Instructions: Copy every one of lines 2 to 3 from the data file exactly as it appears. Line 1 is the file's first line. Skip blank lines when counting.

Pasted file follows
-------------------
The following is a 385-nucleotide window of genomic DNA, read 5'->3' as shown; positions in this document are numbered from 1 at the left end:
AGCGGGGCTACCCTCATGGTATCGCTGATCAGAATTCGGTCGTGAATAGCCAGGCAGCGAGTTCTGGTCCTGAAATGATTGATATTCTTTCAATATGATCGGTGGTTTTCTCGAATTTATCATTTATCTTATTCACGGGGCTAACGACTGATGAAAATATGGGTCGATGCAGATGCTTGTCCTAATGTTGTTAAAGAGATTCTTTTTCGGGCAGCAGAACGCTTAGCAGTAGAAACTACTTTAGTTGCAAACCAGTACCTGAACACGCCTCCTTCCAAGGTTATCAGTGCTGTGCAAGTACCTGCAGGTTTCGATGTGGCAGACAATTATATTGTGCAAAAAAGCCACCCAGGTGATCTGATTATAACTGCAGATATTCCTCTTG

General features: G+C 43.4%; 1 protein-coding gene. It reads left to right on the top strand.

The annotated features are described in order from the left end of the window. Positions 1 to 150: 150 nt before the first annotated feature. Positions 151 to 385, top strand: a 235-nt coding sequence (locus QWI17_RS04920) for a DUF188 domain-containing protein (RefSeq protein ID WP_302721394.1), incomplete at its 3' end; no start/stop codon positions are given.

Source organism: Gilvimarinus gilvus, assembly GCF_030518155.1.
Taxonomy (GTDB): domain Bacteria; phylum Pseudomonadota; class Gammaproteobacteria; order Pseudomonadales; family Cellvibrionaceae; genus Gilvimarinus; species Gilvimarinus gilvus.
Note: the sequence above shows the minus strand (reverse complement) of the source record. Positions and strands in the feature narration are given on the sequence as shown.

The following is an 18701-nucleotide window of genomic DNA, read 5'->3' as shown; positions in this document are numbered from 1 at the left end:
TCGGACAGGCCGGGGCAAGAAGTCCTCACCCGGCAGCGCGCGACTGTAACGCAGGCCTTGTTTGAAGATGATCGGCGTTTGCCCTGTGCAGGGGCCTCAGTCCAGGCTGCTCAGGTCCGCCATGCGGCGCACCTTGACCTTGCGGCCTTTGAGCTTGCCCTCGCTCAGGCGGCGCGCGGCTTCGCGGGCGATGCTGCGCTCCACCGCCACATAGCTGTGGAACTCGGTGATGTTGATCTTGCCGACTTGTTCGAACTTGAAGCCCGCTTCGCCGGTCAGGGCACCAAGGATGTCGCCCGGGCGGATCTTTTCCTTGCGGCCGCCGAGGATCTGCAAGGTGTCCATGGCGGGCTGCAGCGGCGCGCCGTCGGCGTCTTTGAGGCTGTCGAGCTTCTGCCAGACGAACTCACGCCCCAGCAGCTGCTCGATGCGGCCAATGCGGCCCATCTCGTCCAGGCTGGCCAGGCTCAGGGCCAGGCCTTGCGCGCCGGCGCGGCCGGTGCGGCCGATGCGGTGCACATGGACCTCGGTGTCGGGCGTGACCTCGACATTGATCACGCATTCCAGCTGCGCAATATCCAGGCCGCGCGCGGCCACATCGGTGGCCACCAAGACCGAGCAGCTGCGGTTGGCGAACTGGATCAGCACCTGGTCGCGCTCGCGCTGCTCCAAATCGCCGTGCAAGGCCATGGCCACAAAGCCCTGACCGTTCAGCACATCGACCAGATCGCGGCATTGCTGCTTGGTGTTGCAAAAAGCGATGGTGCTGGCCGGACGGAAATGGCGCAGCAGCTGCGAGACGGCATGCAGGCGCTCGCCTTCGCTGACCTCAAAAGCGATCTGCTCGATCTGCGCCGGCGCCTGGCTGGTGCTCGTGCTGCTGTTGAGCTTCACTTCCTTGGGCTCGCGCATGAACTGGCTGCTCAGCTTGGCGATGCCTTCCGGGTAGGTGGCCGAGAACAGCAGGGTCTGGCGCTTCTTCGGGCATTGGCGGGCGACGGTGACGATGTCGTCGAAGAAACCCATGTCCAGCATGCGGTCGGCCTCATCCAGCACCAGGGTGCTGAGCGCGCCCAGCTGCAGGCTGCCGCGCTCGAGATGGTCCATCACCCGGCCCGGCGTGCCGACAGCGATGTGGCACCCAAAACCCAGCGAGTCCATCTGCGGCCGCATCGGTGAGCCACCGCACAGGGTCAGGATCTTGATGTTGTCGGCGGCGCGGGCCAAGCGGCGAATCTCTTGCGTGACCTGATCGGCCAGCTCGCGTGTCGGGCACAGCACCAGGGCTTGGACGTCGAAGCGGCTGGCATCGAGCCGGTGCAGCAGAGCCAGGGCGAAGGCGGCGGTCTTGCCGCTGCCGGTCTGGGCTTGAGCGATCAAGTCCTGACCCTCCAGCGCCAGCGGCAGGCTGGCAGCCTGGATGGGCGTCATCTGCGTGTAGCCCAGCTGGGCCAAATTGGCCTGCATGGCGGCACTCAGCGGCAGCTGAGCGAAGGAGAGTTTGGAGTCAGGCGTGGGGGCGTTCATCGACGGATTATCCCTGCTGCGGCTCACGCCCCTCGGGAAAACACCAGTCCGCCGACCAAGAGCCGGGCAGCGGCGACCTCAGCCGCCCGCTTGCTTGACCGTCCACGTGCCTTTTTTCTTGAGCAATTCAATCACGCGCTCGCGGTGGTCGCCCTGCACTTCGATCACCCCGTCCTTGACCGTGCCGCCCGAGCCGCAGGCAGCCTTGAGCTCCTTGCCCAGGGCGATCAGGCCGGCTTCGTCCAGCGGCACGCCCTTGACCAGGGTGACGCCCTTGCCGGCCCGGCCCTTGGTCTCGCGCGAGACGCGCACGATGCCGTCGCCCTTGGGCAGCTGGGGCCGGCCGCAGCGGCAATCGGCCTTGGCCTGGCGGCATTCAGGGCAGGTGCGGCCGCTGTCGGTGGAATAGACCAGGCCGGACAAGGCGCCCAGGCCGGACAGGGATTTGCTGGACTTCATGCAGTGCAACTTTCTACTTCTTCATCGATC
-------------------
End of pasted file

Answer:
AGCGGGGCTACCCTCATGGTATCGCTGATCAGAATTCGGTCGTGAATAGCCAGGCAGCGAGTTCTGGTCCTGAAATGATTGATATTCTTTCAATATGATCGGTGGTTTTCTCGAATTTATCATTTATCTTATTCACGGGGCTAACGACTGATGAAAATATGGGTCGATGCAGATGCTTGTCCTAATGTTGTTAAAGAGATTCTTTTTCGGGCAGCAGAACGCTTAGCAGTAGAAACTACTTTAGTTGCAAACCAGTACCTGAACACGCCTCCTTCCAAGGTTATCAGTGCTGTGCAAGTACCTGCAGGTTTCGATGTGGCAGACAATTATATTGTGCAAAAAAGCCACCCAGGTGATCTGATTATAACTGCAGATATTCCTCTTG

General features: G+C 43.4%; 1 protein-coding gene. It reads left to right on the top strand.